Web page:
Coach's Top-Line Growth Is Really Clutch
First-quarter revenue grew 1% year over year, with strength in most key markets and distribution channels.
Narrow-moat Coach's (COH) first-quarter positive top-line growth and significant operating margin expansion was an even more notable achievement when taking into account handbag and retail traffic headwinds. We are reassured that plans to elevate the brand, strategically balance distribution channels, and improve profitability are proceeding on track and yielding the desired metric improvements. As a result, we see little change to our $42 fair value estimate or our belief that Coach can achieve mid-single-digit average annual revenue growth and adjusted operating margin expansion from 17% in fiscal 2016 to the low-20% range (in line with the historical three-year average) over the next five years.
First-quarter revenue grew 1% year over year, with strength in most key markets and distribution channels. Although Coach sales at North American department stores declined approximately 30% on both a point-of-sale and net sales basis, we think this is solely reflective of the company’s decision to rationalize department store distribution and reduce promotional events in the channel, a decision we view as key to elevating the brand. In the first quarter, Coach closed about 120 of its planned 250 (about 25% of door count) location closures for the year.
Despite this headwind, demand in other channels indicated brand strength. Total Coach North American brick-and-mortar comparable-store sales rose approximately 4%, while aggregate North American comparable-store sales increased approximately 2%, including the negative impact of e-commerce, driven by a further decline in the company’s e-outlet flash sale business. International Coach brand sales rose 7% (3% on a constant-currency basis) on double-digit growth in Mainland China and Europe, offset by softness in Hong Kong and Macau, and weak Chinese tourist spending in Japan. Stuart Weitzman sales totaled $88 million, versus $87 million reported in the year-ago period, affected by wholesale shipment timing.
Coach has developed a narrow economic moat through a brand that commands high gross margins, sourcing and distribution advantages, and capital efficiency. Despite the company's recent struggles, it is still creating economic profits, and at a level greater than many lifestyle brands, or even some 100-plus-year-old European brands.
Attention to capital efficiency and consumers' strong brand loyalty have been key drivers of Coach's economic returns. We judge brand to be more important in bags and leather accessories than other soft goods categories such as apparel, since consumers tend to be more brand loyal. Despite Coach's long-run plans to increase penetration in footwear and ready-to-wear, we believe accessories will remain the core of the business. The men's business also offers some upside; it recently constituted around 17% of sales. At one time, men's constituted over 30% of the business but fell as low as 5% in the past decade.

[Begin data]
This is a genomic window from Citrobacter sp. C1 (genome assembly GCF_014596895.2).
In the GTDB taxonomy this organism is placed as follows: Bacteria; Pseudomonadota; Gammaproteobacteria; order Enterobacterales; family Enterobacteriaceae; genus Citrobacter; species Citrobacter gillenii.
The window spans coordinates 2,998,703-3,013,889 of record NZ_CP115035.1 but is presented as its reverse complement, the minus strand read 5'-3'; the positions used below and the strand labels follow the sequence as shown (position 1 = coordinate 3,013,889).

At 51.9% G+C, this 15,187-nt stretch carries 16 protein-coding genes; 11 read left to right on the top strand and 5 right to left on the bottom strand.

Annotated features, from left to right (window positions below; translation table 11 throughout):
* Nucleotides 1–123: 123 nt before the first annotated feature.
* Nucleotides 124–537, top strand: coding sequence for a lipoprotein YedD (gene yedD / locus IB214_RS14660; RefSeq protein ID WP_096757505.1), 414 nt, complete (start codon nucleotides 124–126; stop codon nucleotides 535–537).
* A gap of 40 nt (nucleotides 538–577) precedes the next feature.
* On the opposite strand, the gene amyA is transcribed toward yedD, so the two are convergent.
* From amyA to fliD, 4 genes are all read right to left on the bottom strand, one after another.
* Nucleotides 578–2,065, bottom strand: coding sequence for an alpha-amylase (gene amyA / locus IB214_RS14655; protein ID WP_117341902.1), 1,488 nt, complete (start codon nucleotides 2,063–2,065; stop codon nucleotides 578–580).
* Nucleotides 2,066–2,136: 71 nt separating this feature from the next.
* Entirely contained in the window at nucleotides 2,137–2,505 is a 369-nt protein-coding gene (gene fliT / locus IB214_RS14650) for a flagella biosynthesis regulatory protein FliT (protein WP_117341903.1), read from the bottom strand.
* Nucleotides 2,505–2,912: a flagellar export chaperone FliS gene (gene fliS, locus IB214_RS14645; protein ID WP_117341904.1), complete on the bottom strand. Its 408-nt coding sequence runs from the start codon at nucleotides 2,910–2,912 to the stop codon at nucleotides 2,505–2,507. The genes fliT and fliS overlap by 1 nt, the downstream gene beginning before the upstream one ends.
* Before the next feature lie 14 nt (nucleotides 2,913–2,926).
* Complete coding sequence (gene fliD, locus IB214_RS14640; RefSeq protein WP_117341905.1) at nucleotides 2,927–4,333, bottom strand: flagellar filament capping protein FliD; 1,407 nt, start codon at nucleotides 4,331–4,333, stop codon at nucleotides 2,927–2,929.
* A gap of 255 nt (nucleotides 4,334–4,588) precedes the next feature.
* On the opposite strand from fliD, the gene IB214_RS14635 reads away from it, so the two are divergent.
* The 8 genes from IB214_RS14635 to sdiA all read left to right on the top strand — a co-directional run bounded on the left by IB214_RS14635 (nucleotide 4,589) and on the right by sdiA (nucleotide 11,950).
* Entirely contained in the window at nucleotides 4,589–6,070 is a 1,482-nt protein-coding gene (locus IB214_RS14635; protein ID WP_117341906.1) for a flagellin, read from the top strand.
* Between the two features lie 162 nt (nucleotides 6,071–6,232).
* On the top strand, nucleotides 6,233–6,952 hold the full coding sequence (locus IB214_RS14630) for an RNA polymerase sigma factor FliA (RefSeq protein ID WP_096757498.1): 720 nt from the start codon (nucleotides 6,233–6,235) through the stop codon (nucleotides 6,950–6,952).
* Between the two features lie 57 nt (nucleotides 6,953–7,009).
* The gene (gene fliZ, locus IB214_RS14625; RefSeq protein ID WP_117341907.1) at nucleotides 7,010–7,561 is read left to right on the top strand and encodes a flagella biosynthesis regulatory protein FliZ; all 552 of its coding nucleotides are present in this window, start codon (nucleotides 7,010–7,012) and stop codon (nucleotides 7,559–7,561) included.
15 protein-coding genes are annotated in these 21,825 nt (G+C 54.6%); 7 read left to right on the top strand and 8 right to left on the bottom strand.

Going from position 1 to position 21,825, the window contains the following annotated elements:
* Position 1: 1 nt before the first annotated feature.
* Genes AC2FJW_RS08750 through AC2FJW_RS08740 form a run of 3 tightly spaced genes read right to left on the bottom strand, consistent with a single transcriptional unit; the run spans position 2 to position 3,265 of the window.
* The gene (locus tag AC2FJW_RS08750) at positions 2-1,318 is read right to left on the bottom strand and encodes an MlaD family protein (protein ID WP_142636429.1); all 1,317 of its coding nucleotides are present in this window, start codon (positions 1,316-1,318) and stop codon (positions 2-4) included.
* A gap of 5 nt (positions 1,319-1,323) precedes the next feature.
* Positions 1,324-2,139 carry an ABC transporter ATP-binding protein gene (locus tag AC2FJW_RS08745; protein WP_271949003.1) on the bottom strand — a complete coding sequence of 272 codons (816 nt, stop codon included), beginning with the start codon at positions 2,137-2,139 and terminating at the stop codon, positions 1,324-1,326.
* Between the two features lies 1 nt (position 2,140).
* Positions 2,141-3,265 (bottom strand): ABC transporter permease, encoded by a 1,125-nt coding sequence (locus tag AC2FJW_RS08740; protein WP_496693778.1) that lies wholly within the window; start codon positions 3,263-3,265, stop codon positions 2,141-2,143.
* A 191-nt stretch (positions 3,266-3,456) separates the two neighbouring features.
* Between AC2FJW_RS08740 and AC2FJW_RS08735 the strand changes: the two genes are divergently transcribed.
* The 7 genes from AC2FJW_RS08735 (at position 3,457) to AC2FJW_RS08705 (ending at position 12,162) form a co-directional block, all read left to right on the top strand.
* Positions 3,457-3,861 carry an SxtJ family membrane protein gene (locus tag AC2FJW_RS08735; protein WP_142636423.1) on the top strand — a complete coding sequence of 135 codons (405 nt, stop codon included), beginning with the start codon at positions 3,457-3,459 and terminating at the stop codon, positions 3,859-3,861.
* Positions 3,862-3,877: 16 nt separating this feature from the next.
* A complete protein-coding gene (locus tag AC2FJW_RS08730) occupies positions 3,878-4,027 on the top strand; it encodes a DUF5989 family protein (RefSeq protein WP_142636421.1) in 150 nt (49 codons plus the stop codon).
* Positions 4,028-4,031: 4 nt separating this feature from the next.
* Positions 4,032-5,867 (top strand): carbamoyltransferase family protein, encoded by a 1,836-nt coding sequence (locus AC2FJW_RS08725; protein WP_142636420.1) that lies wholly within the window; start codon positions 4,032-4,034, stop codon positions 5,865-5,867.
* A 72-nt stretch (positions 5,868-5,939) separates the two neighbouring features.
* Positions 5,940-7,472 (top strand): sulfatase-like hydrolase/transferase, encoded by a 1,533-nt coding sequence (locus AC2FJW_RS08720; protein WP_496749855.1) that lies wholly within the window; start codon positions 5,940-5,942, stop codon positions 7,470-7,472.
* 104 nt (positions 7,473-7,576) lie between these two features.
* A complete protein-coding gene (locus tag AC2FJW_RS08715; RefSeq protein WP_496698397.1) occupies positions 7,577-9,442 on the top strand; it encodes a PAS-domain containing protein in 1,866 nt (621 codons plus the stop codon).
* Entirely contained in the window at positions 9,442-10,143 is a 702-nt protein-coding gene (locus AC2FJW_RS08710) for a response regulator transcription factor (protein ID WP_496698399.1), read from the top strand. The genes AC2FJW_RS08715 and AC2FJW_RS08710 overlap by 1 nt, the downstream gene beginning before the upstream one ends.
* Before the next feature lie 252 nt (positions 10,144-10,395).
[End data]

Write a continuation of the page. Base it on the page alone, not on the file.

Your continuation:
Coach's international business is still underdeveloped and represents a long-run growth opportunity. Using success in Japan as a guide, we think there is plenty of room for Coach to take market share in other geographies. The company entered Europe in 2012 through department store partnerships and is now penetrating further wholesale accounts and opening retail stores. We believe there is room for a brand such as Coach offering uniquely American styles and high-quality products at lower price points. In this region, where Coach has just a small number of boutiques and is developing dedicated shops in department stores, the company should leverage selling, general, and administrative expenses over time, with sales of about $135 million in fiscal 2016 despite the strong U.S. dollar. In China, Coach lags other luxury brands with respect to sales, but has greater growth potential. The company has seen rapid growth in its China business (to an expected $600 million in fiscal 2016, up from about $100 million in 2010), and should also see higher operating margins as sales in the country expand, because of lower operating costs and higher gross margins.
While Coach might not have complete pricing power because of the price/value equation inherent at some level in consumers' decision to purchase its mid-tier luxury offerings, the company's ability to design, distribute, and source has historically enabled it to produce high operating margins. Coach's gross margins (close to 70%) and gross margin return on investment (taking inventory value and turns into account) are among the best in our coverage list, lending evidence that the firm has some pricing power in the range where it competes. Despite the short-term adverse fashion cycle, and in addition to the mistake of overpromoting online, we believe the Coach brand to be valuable and believe the company will again be able to return to high operating margins, which should drive returns on invested capital back into the high teens. Average prices continue to rise, reaching over $300 for the first time since 2009 and supporting our view that the brand has deep roots that give the firm an economic moat. Brand history and the extensive, directly operated, and wholesale distribution network also contribute to the defensibility of the position, in our thinking, and although currently in a reinvestment phase, the revamping and refurbishment of the network only serve to reinforce the brand image and solidify the economic moat. Our viewpoint is supported by returns on capital that averaged over 40% before fiscal 2013. Operating margins have averaged above 30% in the past, and despite short-term declines, we believe they can again reach the low-20% range during our 10-year forecast period.
Adam Fleck does not own (actual or beneficial) shares in any of the securities mentioned above. Find out about Morningstar’s editorial policies.